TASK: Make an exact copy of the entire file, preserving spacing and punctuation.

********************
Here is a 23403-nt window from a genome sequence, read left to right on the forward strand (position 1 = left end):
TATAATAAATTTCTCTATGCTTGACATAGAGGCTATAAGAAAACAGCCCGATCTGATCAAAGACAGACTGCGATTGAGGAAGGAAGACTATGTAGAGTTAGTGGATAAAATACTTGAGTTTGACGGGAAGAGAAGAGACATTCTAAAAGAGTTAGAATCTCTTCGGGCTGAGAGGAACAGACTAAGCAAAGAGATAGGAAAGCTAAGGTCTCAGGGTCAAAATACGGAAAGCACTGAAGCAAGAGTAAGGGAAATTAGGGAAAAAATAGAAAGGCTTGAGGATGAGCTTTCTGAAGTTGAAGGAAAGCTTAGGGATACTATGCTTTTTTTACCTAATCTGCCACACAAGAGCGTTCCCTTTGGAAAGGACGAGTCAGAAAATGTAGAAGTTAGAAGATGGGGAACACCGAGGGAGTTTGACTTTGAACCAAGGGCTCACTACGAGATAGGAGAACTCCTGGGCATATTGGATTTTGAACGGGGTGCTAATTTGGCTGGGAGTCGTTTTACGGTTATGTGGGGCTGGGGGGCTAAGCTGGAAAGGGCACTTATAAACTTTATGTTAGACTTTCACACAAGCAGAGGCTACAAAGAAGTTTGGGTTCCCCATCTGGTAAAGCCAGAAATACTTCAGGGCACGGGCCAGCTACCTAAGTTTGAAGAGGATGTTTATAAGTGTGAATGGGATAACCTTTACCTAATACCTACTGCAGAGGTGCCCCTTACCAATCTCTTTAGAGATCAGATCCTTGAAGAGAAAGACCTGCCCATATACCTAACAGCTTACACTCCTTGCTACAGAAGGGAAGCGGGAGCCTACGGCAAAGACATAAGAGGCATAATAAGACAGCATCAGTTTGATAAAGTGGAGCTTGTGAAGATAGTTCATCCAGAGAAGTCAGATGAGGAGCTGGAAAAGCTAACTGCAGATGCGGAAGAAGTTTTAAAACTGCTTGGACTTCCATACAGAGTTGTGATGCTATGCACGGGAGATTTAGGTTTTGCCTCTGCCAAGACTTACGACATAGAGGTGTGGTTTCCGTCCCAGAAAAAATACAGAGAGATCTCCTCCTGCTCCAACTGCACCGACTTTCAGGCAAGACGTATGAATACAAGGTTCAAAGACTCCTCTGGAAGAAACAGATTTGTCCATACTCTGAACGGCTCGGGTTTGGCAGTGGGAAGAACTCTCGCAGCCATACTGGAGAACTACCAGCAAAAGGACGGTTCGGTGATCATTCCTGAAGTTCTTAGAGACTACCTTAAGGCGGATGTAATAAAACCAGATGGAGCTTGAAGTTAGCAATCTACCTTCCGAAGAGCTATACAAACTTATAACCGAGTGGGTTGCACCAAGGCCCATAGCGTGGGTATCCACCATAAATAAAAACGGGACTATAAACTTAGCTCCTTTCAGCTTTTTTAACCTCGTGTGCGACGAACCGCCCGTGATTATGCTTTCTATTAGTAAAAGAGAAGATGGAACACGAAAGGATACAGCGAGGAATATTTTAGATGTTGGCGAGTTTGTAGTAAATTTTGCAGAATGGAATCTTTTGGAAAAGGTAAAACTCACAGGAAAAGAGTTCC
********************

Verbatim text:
Here is a 23403-nt window from a genome sequence, read left to right on the forward strand (position 1 = left end):
TATAATAAATTTCTCTATGCTTGACATAGAGGCTATAAGAAAACAGCCCGATCTGATCAAAGACAGACTGCGATTGAGGAAGGAAGACTATGTAGAGTTAGTGGATAAAATACTTGAGTTTGACGGGAAGAGAAGAGACATTCTAAAAGAGTTAGAATCTCTTCGGGCTGAGAGGAACAGACTAAGCAAAGAGATAGGAAAGCTAAGGTCTCAGGGTCAAAATACGGAAAGCACTGAAGCAAGAGTAAGGGAAATTAGGGAAAAAATAGAAAGGCTTGAGGATGAGCTTTCTGAAGTTGAAGGAAAGCTTAGGGATACTATGCTTTTTTTACCTAATCTGCCACACAAGAGCGTTCCCTTTGGAAAGGACGAGTCAGAAAATGTAGAAGTTAGAAGATGGGGAACACCGAGGGAGTTTGACTTTGAACCAAGGGCTCACTACGAGATAGGAGAACTCCTGGGCATATTGGATTTTGAACGGGGTGCTAATTTGGCTGGGAGTCGTTTTACGGTTATGTGGGGCTGGGGGGCTAAGCTGGAAAGGGCACTTATAAACTTTATGTTAGACTTTCACACAAGCAGAGGCTACAAAGAAGTTTGGGTTCCCCATCTGGTAAAGCCAGAAATACTTCAGGGCACGGGCCAGCTACCTAAGTTTGAAGAGGATGTTTATAAGTGTGAATGGGATAACCTTTACCTAATACCTACTGCAGAGGTGCCCCTTACCAATCTCTTTAGAGATCAGATCCTTGAAGAGAAAGACCTGCCCATATACCTAACAGCTTACACTCCTTGCTACAGAAGGGAAGCGGGAGCCTACGGCAAAGACATAAGAGGCATAATAAGACAGCATCAGTTTGATAAAGTGGAGCTTGTGAAGATAGTTCATCCAGAGAAGTCAGATGAGGAGCTGGAAAAGCTAACTGCAGATGCGGAAGAAGTTTTAAAACTGCTTGGACTTCCATACAGAGTTGTGATGCTATGCACGGGAGATTTAGGTTTTGCCTCTGCCAAGACTTACGACATAGAGGTGTGGTTTCCGTCCCAGAAAAAATACAGAGAGATCTCCTCCTGCTCCAACTGCACCGACTTTCAGGCAAGACGTATGAATACAAGGTTCAAAGACTCCTCTGGAAGAAACAGATTTGTCCATACTCTGAACGGCTCGGGTTTGGCAGTGGGAAGAACTCTCGCAGCCATACTGGAGAACTACCAGCAAAAGGACGGTTCGGTGATCATTCCTGAAGTTCTTAGAGACTACCTTAAGGCGGATGTAATAAAACCAGATGGAGCTTGAAGTTAGCAATCTACCTTCCGAAGAGCTATACAAACTTATAACCGAGTGGGTTGCACCAAGGCCCATAGCGTGGGTATCCACCATAAATAAAAACGGGACTATAAACTTAGCTCCTTTCAGCTTTTTTAACCTCGTGTGCGACGAACCGCCCGTGATTATGCTTTCTATTAGTAAAAGAGAAGATGGAACACGAAAGGATACAGCGAGGAATATTTTAGATGTTGGCGAGTTTGTAGTAAATTTTGCAGAATGGAATCTTTTGGAAAAGGTAAAACTCACAGGAAAAGAGTTCC